If you have a Catwalk in play, on your next turn play a Ranged Attack plus
Renee.  Your opponent can't use Holy Ground, Narrow Escape, or Disappear, and
can't play a Location to remove Catwalk.  If they don't have Reconnaissance,
you've nailed them.

Renee Delaney is also a nice supplement to some of the other non-Special
cards.  If you have a Wargames West on the table, play RD.  Yes, you played a
Special so your opponent can also . . . however, due to Renee, he can't!  Even
Focus or a Katana-Exertion won't let her get out of that one.

If you want to use Focus, this tactic will also work with Honor Bound (ME
version).  This can extend your opponent's inability to play Specials just
that little bit further.

Renee can also help Special "lock down" for Garfield (CotW #25).  You are
advised not to have multiples of this card down when doing so, since you must
Focus past Garfield to play RD.  Turn of Events (#17) might also warrant the
use of Renee, although it can get rather expensive for you Exertion-wise to do
so (unless you use Focus).

So overall, Steve gives Renee a _9_.  Her ability to stop Special playing is
unparalleled, much like that of Challenge/SE (CotW #31).  Once Renee Delaney
hits the table, there's nothing your opponent can do about it.  In a tight
lean & mean deck, or in conjunction with other anti-Special cards, you can
keep opponents dancing to your tune indefinitely.

What Our Other Raters Say:

Ben - [Abstain]

Jeff - My first thought with this card is:  huh?  Why would I give up playing
a Special for a turn just to prevent my opponent from playing a Special?  That
was before I came across the theories of card cycling.  Renee, as an Event,
allows you to cycle a card a turn, but locks up your opponent's Specials.  No
Focus required.  In the right deck, it's borderline abusive.  My current fave
card that, like my Katana cheese deck, I'm sure I'll tire of when every other
deck becomes this type.  =)

Rick - It keeps them from playing Specials but it keeps you from playing one
too (since you had to play Renee).  I'd only use this deck in a degenerate
denial deck like "The Buzzsaw".

Hank - Renee is a fun card for hack & slash decks, especially combined with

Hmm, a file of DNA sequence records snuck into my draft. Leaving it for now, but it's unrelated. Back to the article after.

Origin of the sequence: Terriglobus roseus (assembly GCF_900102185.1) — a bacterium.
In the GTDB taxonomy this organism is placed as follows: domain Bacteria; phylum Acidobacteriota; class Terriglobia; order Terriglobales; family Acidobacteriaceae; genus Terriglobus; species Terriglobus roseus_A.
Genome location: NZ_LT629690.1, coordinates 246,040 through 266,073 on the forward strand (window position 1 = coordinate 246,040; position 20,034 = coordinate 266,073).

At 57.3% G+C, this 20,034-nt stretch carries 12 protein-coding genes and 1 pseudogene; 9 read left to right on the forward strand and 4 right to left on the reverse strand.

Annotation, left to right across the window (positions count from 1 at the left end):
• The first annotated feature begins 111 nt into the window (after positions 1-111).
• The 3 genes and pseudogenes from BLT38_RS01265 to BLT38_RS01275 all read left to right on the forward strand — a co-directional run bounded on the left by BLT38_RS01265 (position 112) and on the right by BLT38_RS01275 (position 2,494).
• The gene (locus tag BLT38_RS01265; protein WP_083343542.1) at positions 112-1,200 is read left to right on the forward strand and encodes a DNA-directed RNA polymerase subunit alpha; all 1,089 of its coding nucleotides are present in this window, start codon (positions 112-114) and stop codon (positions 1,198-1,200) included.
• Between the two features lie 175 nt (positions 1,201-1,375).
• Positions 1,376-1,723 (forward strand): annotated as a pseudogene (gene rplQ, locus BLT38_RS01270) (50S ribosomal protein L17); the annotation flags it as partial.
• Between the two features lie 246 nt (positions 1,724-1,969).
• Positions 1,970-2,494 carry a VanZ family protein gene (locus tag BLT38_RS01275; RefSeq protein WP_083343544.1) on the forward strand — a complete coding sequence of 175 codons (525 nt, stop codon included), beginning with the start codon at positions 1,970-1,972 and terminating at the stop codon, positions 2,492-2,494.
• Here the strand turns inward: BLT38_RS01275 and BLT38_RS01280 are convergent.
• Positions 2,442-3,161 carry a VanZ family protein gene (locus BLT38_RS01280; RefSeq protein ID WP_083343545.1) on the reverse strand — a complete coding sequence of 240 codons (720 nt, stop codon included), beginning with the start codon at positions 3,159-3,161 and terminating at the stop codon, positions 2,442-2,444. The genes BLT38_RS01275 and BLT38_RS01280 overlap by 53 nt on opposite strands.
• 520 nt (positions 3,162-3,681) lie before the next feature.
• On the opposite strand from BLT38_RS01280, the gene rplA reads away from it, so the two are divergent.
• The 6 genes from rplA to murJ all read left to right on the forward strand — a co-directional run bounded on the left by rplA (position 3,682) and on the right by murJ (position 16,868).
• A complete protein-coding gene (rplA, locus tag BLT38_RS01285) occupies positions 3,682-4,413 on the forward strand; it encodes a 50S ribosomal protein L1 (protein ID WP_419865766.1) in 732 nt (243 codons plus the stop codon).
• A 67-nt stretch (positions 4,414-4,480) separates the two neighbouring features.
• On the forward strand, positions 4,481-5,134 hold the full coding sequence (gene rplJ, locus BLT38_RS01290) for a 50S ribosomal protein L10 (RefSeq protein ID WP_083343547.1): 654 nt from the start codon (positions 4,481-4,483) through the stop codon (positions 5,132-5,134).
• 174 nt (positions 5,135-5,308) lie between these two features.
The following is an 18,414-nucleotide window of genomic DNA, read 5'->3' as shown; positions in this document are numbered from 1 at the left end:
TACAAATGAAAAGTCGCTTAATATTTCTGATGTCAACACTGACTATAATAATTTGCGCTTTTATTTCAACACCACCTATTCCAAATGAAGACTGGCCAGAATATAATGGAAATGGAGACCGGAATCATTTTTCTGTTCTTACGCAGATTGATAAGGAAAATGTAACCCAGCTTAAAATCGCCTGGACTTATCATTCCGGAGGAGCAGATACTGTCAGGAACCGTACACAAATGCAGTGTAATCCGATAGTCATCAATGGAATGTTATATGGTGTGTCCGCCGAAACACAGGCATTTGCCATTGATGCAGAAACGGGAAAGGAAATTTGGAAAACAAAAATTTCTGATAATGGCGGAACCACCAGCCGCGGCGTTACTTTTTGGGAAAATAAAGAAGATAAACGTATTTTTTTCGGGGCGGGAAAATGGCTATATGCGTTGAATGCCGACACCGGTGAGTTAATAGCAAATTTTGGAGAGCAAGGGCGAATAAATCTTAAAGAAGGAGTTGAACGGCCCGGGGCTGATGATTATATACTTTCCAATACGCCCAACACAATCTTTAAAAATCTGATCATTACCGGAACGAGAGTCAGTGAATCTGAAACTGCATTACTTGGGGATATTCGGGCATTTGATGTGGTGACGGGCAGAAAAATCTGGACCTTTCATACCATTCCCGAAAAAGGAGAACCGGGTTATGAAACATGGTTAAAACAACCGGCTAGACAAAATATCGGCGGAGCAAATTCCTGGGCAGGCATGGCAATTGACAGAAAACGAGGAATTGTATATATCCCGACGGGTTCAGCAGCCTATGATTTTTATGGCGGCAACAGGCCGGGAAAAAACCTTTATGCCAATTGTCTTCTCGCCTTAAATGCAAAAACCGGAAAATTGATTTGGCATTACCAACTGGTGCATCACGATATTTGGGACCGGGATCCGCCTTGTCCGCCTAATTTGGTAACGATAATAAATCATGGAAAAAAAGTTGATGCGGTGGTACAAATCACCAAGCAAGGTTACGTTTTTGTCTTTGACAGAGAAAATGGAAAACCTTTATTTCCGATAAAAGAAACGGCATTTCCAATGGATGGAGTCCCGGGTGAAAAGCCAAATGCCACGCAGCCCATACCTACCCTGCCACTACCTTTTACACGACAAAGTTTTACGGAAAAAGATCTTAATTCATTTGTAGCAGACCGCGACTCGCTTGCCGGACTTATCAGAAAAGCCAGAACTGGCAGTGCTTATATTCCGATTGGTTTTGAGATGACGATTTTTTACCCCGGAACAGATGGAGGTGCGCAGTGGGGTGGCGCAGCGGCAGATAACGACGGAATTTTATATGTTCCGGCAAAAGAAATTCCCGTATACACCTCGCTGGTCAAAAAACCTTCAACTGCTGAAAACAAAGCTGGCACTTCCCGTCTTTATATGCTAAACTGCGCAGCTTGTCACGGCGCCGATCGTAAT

other non-Special cards like Honor Bound and Wargames West.  I like it a lot,
it does exactly what I would want it to do...

Alan - Until recently, this card was _seriously_ overlooked.  But then it was
discovered that when used in a slim deck (typically Lean & Mean), it can be
one of the most annoying cards around, creating an "active lock" for your
opponent.  Great when you're using it, but seems broken when you're on the
receiving end . . .

Jim - One of the best active denial cards in the game.  You can use Renee in a
slim deck to deny your opponent the ability to play Specials.  If you play
with six Ranees in a slim deck (L&M for instance), you can keep your opponent
from playing for a good deal of the game.  This card may be vulnerable to
future anti-Ally cards, and is vulnerable to current anti-Events.  Since the
anti-Event cards such as Garfield and Turn of Events are short-lived, Renee
remains a very powerful card.

Wayne - Renee is the most powerful card available for straight combat decks.
It shuts down cheese, heal, Sedarius, while loading up your opponent's hand
with Special cards.  Eventually there will be an Edge card that counters
Renee, but presently I consider this to be a staple card in almost any attack
deck.

Ratings Overall:

Steve                   9
Ben                   N/A
Jeff                    9
Rick                    7
Hank                    9
Alan                    8
Jim                     9
Wayne                  10

Average:                8.71